“I’m trying to bridge those practices of taking time to connect to food and to your health and well-being, through land, and I think that art is an access point for that, if not food itself,” she says. “What I was saying before in terms of land being very experiential, sound is also very experiential. Both of those elements really inform the human condition and remind us that we’re not just machines in an economy, we’re animals — we’re humans of the earth.”
As a self-described “decolonizing Filipinx,” Santos found great inspiration in the agricultural heritage of the Philippines, particularly a rice winnowing song recording from the Kalinga mountain province, and folk dancing based on different baranguays’ (the native Filipino word for village, or district) agricultural specialties and goods. She notes that there has always been a sacred relationship between art and nature in pre-colonial cultures, something she hopes to revive in her own contemporary community of Red Hook, Brooklyn. She conceptualized the project from her own moral exhaustion with the capitalist commodification of both the music and food industries, hoping that she might begin to heal both by synthesizing them with an immersive experience.
By thinking so critically about these issues, Santos has led others to reevaluate their relationship to the land they live on, namely the youth farmers she works with. She references Braiding Sweetgrass by scientist and author Robin Wall Kimmerer, how “finding your own indigeneity is about getting to know the land you inhabit.” Her exercises ask the youth farmers to consider their relationships to art and land, and encourage them to explore their ancestral agricultural heritage by asking elder family members about the family’s historical relationship with land. This aims to undo some of the damage wrought by capitalism and colonialism, particularly the way the latter can limit the depths of ancestral knowledge for people of color. Ultimately, though, it’s meant to unify, a reiteration of Santos’s earlier point, that “we are humans of the earth,” which she does in part by recording these exercises with the youth farmers and incorporating them into the mixtape.
“It’s supposed to evoke a sense of grounding and wonder, as it relates to land, especially in an urban environment, [where] we tend to lose that sense. We have to venture out to go hiking, out of the city, when it really is all around us, so it’s meant to be a reminder of the importance of city ecology also,” she explains, describing the interesting juxtaposition in her field recordings of construction sounds coming from the Amazon distribution warehouses across the street from the farm with its own lush, peaceful sounds. She takes this vast array of sounds and imports into her drum kit and uses them to create the beats that accompany the other sonic elements of the mixtape.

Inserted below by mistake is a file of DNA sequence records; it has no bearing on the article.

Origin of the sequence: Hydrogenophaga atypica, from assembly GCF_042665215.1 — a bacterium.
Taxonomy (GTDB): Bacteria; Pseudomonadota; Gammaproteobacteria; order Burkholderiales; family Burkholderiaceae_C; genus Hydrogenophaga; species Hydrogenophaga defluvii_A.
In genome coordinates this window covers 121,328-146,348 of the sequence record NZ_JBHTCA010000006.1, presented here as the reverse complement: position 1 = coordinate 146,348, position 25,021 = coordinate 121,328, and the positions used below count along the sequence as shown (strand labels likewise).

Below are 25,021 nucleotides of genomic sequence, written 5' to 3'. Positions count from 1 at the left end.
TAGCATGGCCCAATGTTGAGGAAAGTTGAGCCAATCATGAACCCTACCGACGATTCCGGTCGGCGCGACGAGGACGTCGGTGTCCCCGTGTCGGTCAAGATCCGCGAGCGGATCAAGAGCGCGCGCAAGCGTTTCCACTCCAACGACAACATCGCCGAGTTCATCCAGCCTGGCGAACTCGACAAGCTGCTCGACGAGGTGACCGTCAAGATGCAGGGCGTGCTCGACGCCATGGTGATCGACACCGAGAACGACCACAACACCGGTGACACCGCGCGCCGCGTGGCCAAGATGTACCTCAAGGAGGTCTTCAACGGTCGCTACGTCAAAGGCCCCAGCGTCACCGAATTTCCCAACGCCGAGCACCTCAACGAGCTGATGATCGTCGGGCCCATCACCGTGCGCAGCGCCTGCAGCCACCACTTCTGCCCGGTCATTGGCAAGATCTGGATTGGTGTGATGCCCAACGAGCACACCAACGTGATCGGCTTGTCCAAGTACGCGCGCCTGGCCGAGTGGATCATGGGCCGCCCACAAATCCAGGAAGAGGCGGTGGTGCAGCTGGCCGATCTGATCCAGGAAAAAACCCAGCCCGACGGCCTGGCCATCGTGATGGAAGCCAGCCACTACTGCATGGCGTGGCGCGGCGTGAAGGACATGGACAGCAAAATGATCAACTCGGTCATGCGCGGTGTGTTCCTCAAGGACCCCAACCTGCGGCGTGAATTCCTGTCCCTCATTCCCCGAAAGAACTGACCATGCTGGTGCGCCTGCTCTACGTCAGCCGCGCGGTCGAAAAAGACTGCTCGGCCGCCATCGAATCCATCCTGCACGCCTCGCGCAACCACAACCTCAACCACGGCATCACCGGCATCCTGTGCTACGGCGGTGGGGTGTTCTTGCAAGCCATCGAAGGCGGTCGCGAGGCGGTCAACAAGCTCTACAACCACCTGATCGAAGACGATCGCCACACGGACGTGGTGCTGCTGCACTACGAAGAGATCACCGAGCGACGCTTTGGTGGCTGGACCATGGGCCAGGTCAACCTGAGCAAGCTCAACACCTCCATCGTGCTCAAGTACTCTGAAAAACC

“There’s a pulse to the city, especially when there’s construction nearby. There’s a rhythm to the different seasons, and life cycles of plants,” she continues, explaining how this rhythm is aesthetically similar to the guitar loop-laden durational pieces she typically works on. The repetition in these pieces, she says, makes you “feel time differently.”
“I think I’m trying to bring that type of patience, that kind of patience [that] also happens when you’re on the farm, just the way that people interact with each other and the space that’s there. It just feels like time, the New York hustle, slows down a bunch, and is more present with this newer rhythm, which is vastly different than just navigating the city.”
While the pandemic has forced all of us to slow down in one way or another, the mindfulness and intentionality Santos brings to her Red Hook Farms project is very welcome as society slowly circles back to whatever version of the status quo will remain in the wake of our present turmoil. Many of us don’t want to go back to the way things were before, rushing through our days as we juggled a seemingly endless cycle of jobs, tasks and errands.
Santos does want to return to normal in the sense that she misses playing with other musicians. On October 28, she’ll participate in a performance dubbed “The Great Rat Summoning” at the Sultan Room, with EVOLFO, Castle Rat, Reverand Mother, and DJ Miss Hap Selam. She’s also heading into the studio with a full band to record the first full length record for the W.S.A.B.I. project, but her connection to the natural world remains; she participated in a harvest ritual at O+ Positive Festival in Kingston, NY earlier this month. I’d imagine that once you hear the rhythm of the natural world around you, it’s difficult to unhear it.